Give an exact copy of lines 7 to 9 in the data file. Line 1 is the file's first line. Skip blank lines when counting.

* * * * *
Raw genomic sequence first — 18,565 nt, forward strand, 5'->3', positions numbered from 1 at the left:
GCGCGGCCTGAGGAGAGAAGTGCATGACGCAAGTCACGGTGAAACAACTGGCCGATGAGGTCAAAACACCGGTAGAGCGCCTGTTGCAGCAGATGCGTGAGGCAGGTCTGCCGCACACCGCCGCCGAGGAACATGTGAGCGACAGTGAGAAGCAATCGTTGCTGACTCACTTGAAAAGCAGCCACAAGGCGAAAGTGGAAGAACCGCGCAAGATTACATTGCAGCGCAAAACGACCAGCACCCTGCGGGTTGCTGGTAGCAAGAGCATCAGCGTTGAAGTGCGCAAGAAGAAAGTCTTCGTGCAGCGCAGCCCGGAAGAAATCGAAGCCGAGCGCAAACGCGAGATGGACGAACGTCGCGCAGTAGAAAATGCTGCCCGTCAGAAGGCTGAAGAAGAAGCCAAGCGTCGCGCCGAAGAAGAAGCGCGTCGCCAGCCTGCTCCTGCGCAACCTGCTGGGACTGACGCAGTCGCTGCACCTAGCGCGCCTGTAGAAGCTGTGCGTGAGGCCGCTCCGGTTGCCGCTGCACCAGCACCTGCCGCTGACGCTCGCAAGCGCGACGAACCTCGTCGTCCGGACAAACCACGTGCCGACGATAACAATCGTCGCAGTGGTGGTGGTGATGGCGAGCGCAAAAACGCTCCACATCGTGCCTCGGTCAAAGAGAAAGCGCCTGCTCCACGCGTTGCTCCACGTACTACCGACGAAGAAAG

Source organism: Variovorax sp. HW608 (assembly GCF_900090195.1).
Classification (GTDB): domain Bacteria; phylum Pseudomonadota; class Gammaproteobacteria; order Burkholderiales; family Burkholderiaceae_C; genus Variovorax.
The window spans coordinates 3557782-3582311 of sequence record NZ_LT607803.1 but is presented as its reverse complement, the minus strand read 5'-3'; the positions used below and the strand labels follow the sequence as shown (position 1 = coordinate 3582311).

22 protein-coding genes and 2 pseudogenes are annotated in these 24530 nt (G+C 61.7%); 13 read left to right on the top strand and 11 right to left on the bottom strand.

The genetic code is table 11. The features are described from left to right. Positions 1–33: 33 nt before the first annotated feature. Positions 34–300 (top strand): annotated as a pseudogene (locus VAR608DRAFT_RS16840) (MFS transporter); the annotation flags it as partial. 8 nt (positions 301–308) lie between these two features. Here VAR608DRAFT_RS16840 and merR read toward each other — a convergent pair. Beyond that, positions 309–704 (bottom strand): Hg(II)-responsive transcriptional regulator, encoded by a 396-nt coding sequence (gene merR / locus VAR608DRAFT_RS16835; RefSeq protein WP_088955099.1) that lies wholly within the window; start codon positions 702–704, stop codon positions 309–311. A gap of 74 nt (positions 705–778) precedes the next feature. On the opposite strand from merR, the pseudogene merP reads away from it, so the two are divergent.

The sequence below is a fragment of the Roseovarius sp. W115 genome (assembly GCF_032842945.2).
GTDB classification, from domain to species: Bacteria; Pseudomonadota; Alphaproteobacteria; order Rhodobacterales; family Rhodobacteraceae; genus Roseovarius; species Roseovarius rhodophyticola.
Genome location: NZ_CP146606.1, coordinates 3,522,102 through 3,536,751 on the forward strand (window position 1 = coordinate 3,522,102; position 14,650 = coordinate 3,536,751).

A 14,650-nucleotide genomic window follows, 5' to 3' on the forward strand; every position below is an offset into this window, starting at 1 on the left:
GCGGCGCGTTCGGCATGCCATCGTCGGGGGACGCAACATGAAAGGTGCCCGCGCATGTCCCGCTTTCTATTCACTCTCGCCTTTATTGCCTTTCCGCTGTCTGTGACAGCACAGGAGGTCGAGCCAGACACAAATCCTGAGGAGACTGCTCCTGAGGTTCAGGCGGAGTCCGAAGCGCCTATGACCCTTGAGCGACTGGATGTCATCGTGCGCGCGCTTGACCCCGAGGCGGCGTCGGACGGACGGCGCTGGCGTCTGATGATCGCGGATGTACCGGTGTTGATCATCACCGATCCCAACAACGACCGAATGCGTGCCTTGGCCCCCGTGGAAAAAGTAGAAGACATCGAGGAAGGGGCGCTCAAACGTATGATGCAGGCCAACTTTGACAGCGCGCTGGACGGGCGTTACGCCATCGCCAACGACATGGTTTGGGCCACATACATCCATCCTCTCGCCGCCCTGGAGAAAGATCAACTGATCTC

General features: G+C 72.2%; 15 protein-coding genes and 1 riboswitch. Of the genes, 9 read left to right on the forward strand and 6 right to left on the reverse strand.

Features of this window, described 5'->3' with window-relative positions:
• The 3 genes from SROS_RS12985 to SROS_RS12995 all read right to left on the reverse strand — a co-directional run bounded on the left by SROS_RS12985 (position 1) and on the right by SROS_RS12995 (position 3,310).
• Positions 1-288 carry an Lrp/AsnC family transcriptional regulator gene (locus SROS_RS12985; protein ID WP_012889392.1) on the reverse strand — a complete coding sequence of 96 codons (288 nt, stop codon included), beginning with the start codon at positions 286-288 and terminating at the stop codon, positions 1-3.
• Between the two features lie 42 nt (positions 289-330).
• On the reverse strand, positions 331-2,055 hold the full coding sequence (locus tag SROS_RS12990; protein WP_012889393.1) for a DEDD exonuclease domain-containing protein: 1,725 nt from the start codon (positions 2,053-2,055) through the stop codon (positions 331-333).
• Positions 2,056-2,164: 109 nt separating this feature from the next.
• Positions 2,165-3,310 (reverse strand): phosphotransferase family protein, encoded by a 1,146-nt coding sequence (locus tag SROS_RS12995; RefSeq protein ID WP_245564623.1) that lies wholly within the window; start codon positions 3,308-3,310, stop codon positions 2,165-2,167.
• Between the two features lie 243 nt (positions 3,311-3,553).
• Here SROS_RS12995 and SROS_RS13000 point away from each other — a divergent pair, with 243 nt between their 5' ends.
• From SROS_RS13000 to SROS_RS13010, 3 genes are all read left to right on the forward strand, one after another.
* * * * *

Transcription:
The genetic code is table 11. The features are described from left to right. Positions 1–33: 33 nt before the first annotated feature. Positions 34–300 (top strand): annotated as a pseudogene (locus VAR608DRAFT_RS16840) (MFS transporter); the annotation flags it as partial. 8 nt (positions 301–308) lie between these two features. Here VAR608DRAFT_RS16840 and merR read toward each other — a convergent pair. Beyond that, positions 309–704 (bottom strand): Hg(II)-responsive transcriptional regulator, encoded by a 396-nt coding sequence (gene merR / locus VAR608DRAFT_RS16835; RefSeq protein WP_088955099.1) that lies wholly within the window; start codon positions 702–704, stop codon positions 309–311. A gap of 74 nt (positions 705–778) precedes the next feature. On the opposite strand from merR, the pseudogene merP reads away from it, so the two are divergent.

The sequence below is a fragment of the Roseovarius sp. W115 genome (assembly GCF_032842945.2).
GTDB classification, from domain to species: Bacteria; Pseudomonadota; Alphaproteobacteria; order Rhodobacterales; family Rhodobacteraceae; genus Roseovarius; species Roseovarius rhodophyticola.